|Publication number||US6275144 B1|
|Application number||US 09/614,473|
|Publication date||Aug 14, 2001|
|Filing date||Jul 11, 2000|
|Priority date||Jul 11, 2000|
|Also published as||WO2002005233A1|
|Publication number||09614473, 614473, US 6275144 B1, US 6275144B1, US-B1-6275144, US6275144 B1, US6275144B1|
|Inventors||Stephen Roy Rumbaugh|
|Original Assignee||Telenetwork, Inc.|
|Export Citation||BiBTeX, EndNote, RefMan|
|Patent Citations (6), Referenced by (80), Classifications (24), Legal Events (10)|
|External Links: USPTO, USPTO Assignment, Espacenet|
This invention relates to the field of power-line communication (PLC) transmission. This new communication transmission method will operate at transmission rates up to 1.6 gigabits per second capability.
The existing methods for transmitting data communication over the power-line uses various modulation techniques that manipulate a carrier(s) by phase, amplitude and/or frequency. FIG. 1 illustrates a diagram of the conventional modulation techniques used in today's transmission technology.
Referring to FIG. 1, data 10 includes information that may be transmitted over the power line using one of the illustrated transmission techniques. Data 10 is represented by digital signals that are transmitted in strings of binary 1s and 0s. When amplitude modulation technique 20 is used to transmit data 10, the data signal is blended into a carrier by varying the amplitude of the carrier. Specifically, the amplitude is modulated when it corresponds to a binary 0 of the data signal. On-off modulation technique 30 uses a transmitter which is turned off every time the transmitted data signal is represented by a binary 0. When frequency modulation using frequency shift keying (FSK) technique 40 is used, the data signal is blended into a carrier by modulating (shifting) the frequency of the carrier. The frequency shift occurs when a binary 0 in the data signal is encountered. Phase modulation using phase shift keying (PSK) technique 50 shifts the phase (e.g., 180°) when the data signal represented by a binary 0 is transmitted.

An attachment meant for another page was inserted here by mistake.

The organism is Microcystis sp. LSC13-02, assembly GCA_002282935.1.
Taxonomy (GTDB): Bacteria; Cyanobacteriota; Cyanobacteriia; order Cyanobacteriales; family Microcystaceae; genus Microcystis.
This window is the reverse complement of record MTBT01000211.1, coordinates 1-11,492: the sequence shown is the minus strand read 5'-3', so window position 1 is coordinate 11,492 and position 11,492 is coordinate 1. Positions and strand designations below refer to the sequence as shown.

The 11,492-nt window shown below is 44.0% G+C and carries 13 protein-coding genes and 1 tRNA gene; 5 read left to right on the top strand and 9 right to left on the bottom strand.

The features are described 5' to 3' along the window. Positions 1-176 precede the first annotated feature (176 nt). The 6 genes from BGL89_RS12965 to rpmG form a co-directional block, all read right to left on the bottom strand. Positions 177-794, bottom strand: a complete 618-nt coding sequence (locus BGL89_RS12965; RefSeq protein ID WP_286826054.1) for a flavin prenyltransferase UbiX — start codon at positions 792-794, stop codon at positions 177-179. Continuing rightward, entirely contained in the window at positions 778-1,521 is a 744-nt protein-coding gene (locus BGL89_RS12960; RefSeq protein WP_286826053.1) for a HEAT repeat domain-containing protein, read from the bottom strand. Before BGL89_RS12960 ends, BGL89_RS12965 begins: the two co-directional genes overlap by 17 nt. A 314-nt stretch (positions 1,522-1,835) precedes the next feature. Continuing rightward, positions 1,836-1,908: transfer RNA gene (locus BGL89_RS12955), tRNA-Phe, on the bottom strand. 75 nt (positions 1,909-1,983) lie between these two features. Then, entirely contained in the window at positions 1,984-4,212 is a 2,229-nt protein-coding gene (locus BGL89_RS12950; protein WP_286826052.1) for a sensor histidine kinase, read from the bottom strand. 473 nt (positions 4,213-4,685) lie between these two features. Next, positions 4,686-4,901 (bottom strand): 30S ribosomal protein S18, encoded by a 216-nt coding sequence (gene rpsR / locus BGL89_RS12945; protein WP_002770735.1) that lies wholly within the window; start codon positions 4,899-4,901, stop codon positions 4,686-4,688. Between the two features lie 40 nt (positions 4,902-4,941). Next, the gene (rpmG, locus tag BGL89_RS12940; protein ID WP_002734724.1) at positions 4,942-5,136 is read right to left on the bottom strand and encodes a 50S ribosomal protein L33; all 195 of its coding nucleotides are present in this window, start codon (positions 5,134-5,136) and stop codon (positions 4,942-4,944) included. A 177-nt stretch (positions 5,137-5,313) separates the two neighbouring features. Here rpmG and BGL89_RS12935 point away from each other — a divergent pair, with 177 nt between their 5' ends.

Using various modulation techniques, the power-line communication industry has obtained data rates of up to 10 megabits. Some of the above techniques use multiple carrier frequency such as DSS (Digital Spread Spectrum) or OFDM (Orthogonal Frequency Division Multiplexing). The use of spread spectrum and chirping signals used in transmission systems of today also limits the capacity. Using extended duration signaling techniques limits the theoretical transmission rate and rates faster than 40 megabits per second are not practical using such methods.